I’ll be the first to hold my hand up and admit I’m a brand snob. There’s no two ways about it – if you gave me the option, brands would win every time.
Don’t ask me why. I know I could save myself a bit of money by going for the cheaper option but every time, without fail, I buy the brand.
It doesn’t matter if it’s cereal, fizzy drinks or even beans – either way, I waste what little money I have by opting for the more expensive option.
And it appears I’m not the only one, as research has found millions of Brits admit they’re ‘brand snobs’ and are more than happy to pay extra for a label.
Even though we’re a nation well known for our love of bargains, 54 per cent of consumers are still prepared to fork out the extra cash for a well-known brand.
Coca-Cola, Heinz and Cadbury’s are among the brands Brits are most likely to buy because of their name, as well as Colgate, Pepsi, and Kellogg’s.
Disclaimer: I fully agree with all of the above. My housemates at university were constantly taking the mick out of me for refusing to buy different brands of beans and cereal, but I just couldn’t do it – despite the fact I was constantly skint.
A spokesman for promotional products retailer, 4imprint, which commissioned the study of 2,000 adults, said:
Our results found brand names are hugely important to many. Branding is the cornerstone of marketing – if you get your logo and brand identity right, it can have a huge impact on the success of your business.
You can find out more about the research below:
The research also found a third of those polled admitted to feeling pride when showing off items from a brand they like – such as Apple, Nike and Calvin Klein.
And if they find themselves in an unfamiliar city, Brits are 10 per cent more likely to buy a coffee from a chain like Starbucks or Costa than a shop they don’t recognise.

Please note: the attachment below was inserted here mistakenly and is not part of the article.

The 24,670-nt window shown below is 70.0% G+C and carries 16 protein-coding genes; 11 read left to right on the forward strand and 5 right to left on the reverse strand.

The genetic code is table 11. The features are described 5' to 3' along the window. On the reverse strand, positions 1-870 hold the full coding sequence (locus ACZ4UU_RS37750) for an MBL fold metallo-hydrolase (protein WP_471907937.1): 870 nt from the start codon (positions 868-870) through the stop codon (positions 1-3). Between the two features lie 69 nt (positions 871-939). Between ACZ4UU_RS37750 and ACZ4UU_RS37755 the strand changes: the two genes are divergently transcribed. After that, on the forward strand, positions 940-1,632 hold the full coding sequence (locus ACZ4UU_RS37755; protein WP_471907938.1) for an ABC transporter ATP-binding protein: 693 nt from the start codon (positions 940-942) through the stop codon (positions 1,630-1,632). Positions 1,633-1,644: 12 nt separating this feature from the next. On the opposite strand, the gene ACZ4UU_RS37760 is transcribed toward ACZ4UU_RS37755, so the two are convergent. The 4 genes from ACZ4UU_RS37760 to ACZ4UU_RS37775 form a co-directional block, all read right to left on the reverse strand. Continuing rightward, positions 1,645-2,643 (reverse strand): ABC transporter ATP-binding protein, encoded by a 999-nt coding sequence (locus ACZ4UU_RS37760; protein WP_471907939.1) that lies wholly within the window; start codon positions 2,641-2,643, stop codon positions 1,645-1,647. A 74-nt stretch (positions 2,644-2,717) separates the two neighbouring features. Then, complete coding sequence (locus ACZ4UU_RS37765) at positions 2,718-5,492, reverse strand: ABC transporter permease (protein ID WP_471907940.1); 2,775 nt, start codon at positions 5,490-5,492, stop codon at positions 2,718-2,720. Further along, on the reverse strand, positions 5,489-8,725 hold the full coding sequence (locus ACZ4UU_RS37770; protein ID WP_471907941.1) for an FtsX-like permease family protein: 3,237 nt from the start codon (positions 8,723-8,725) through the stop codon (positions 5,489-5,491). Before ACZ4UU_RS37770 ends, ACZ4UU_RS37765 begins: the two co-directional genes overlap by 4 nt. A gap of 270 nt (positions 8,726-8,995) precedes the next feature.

It would also appear the logo itself actually makes a massive difference. More than half of those polled prefer it when they buy a branded item and there’s a clear visible logo to show where it came from.
According to the survey, Apple was revealed to have the UK’s best logo, with a quarter of Brits picking the electronics giant.
This was followed by Nike’s iconic ‘swoosh’ tick and the famous Starbucks mermaid logo, in its distinctive green.
So just how much are people willing to spend in order to buy a branded product? Well, according to the survey, Brits are willing to pay 12 per cent over the odds for a product from a brand they like.
For half of the nation, this brand-focused buying will take place during their weekly shop, when consumers make a point of purchasing branded products over the supermarket’s own range.
The kinds of products which people will only buy if they are branded, include tea, ketchup and trainers. Alcohol, deodorant and shampoo are also on the list.
You may not think you’re spending that much extra when you choose, for example, Heinz over a non-branded version, but we actually shell out £258 each year buying branded products over unbranded ones.
4imprint’s spokesman, which carried out the study via OnePoll.com, added
The study shows that consumers clearly identify and buy particular products and services from businesses with strong brand recognition.
Promotional merchandise is a key way to increase brand awareness and, in turn, helps to influence buyer behaviour.
The study found when shopping, additional marketing techniques which firms use as part of their overall brand proposition when selling to customers are also key tactics which influence buyer behaviour.
Things such as big discounts and free delivery were massive influencers, with 43 per cent of those polled saying they couldn’t resist a discount, and 36 per cent taking advantage of free delivery.
A further 35 per cent are often bowled over by particularly good customer service and more than a quarter (26 per cent) said free promotional products are essential marketing tactics which influence customer purchasing decisions.
You can view the research findings from the survey in full here.
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A Broadcast Journalism Masters graduate who went on to achieve an NCTJ level 3 Diploma in Journalism, Lucy has done stints at ITV, BBC Inside Out and Key 103. While working as a journalist for UNILAD, Lucy has reported on breaking news stories while also writing features about mental health, cervical screening awareness, and Little Mix (who she is unapologetically obsessed with).